Empire of the Sun’s Luke Steele dreams of a Las Vegas residency

The two musical partners in Empire of the Sun will never be confused.

One dresses like a glam space alien and sometimes wears headdresses. The other doesn’t.

One loves to perform live. The other doesn’t.

But guess which one ended up with Cirque du Soleil?

“I never thought of that,” says Luke Steele, he of the sci-fi Vegas get-ups and the touring face of Empire, which visits The Chelsea at the Cosmopolitan of Las Vegas on Saturday.

Nick Littlemore does not go on the road with Empire, but his stretch as the composer of Cirque’s “Zarkana” — which ran at Aria from 2012 to early last year — could give the group an inside track for Steele’s dream: “Do a residency there (in Las Vegas) where we could have the most elaborate set ever built.

“Every time I say it, everyone thinks it’s a big joke, but I think it would be amazing,” he adds. “You just have to get the people here. I don’t know if we’d be able to do that for (several) nights, but maybe a few albums down the track.”

So far, so good, though, for the Australian dance-pop group whose buoyant tunes are sure to energize the Coachella music festival in California on Friday (and again April 21).

The group has already played two giant outdoor gatherings in Las Vegas: the first (and so far only) Rock in Rio on the Strip in 2015 and Life is Beautiful downtown last fall.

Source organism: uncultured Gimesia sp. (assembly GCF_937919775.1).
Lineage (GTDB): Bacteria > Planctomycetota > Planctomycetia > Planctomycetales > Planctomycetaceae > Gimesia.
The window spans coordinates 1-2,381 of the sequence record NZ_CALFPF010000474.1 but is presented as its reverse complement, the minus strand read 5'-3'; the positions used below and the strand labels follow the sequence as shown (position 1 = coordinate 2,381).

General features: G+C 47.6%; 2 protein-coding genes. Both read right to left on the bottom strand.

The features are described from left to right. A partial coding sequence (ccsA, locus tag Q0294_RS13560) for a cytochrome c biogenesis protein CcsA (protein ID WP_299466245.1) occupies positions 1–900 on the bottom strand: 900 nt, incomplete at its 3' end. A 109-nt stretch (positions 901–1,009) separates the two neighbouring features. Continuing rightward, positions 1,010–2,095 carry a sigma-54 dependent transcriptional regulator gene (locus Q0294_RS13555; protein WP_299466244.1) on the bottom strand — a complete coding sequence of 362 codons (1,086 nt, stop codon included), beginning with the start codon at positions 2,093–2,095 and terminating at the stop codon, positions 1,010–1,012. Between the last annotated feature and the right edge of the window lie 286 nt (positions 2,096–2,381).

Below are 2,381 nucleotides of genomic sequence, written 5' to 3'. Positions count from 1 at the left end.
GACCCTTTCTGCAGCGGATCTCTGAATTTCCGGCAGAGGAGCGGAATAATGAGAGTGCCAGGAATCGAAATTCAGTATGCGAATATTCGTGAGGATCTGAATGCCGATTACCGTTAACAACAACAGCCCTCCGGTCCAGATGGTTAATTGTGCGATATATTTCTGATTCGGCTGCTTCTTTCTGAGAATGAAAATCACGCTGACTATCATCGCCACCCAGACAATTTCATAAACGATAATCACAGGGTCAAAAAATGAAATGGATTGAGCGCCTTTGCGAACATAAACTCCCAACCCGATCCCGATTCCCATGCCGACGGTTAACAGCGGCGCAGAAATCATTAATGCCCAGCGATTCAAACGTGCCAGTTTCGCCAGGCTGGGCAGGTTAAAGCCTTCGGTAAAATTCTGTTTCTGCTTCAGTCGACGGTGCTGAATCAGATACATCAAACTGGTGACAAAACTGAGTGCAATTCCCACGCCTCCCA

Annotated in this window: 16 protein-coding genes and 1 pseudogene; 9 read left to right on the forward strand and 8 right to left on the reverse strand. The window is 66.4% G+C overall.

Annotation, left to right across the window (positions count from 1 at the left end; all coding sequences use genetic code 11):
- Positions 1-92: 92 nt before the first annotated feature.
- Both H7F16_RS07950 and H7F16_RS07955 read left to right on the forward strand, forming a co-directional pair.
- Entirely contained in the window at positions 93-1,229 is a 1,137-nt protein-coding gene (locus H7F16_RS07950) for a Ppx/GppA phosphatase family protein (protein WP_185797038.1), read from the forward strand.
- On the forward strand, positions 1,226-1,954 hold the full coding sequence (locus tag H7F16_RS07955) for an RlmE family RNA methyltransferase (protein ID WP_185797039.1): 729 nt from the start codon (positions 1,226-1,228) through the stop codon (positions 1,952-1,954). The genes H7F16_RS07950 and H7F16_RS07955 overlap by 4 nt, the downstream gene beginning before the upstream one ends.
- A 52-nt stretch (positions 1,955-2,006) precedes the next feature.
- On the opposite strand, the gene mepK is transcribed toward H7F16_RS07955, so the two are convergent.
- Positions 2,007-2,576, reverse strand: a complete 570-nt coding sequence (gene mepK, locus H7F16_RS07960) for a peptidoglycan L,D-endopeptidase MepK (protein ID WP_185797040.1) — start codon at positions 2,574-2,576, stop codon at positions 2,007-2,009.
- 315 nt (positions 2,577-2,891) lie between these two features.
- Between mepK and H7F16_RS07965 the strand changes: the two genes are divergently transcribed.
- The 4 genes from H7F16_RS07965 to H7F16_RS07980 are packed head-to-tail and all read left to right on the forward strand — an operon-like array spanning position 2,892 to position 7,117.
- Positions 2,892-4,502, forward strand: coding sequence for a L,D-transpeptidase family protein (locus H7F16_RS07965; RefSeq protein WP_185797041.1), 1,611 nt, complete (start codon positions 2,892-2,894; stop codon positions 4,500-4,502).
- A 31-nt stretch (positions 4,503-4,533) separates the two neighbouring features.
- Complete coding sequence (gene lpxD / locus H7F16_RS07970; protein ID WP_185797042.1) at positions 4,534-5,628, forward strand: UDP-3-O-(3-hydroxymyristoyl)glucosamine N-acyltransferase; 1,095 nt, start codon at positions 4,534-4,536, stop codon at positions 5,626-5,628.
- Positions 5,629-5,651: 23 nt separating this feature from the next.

Empire’s effervescent sound, which came into the mainstream when “Walking on a Dream” was used for a Honda commercial, can sometimes get outmuscled by the EDM DJs with whom the group often shares festival stages. “It’s always a little strange when you come on after these sonic-boom kind of acts — Marshmello and some of the other hard-hitting kind of DJs — when you’re playing real songs,” Steele says.

But, he adds, “I think it’s always worked in our favor over the years … . I started to realize DJs have one trick, and it’s the ‘go’ button the whole time.”

But the lines blur.

“You listen to country music now and it’s got all these big windups. I heard a Keith Urban song the other day (“Sun Don’t Let Me Down”) and was like, ‘Wow.’ It’s getting so shiny that the minute you put the song on it’s going to be like your whole house turns a luminous blue plastic or something.”

Steele says Empire is a stronger live band than ever, after adding two members of the British band Gomez: singer-guitarist Ian Ball and drummer-programmer Olly Peacock.

“I think now I have such a good band behind me,” Steele says. “When I first started, it was just me for five years doing basically every aspect of the show, from the song set to the visuals.”

It took awhile for Steele and Littlemore — and their fans — to get used to a group where one of the two guys pictured on the album covers did not perform. “It keeps us sane and that’s just what works,” Steele says. “Nick in the studio is like a wizard. He commands the machines. He’s quite a sight to see.

“Leaving Nick to his devices, he can go on some pretty wild adventures.”

On the other hand, “I grew up in a blues club. Touring is like a natural thing for me, it’s like my habitat.” Steele’s father is blues musician Nick Steele, and he will be in Las Vegas to open the Cosmopolitan show with a solo acoustic set. (Australian electronic act The Avalanches will play in the middle.)

Father and son aren’t likely to be confused by sound or fashion sensibilities. But Steele does say of his dad, “I think he’s a pretty cool dresser. He has boots that he’s had for 20 years that are all kind of embroidered and engraved, and he’s rockin’ a pretty serious beard these days.”

Contact Mike Weatherford at mweatherford@reviewjournal.com or 702-383-0288. Follow @Mikeweatherford on Twitter.

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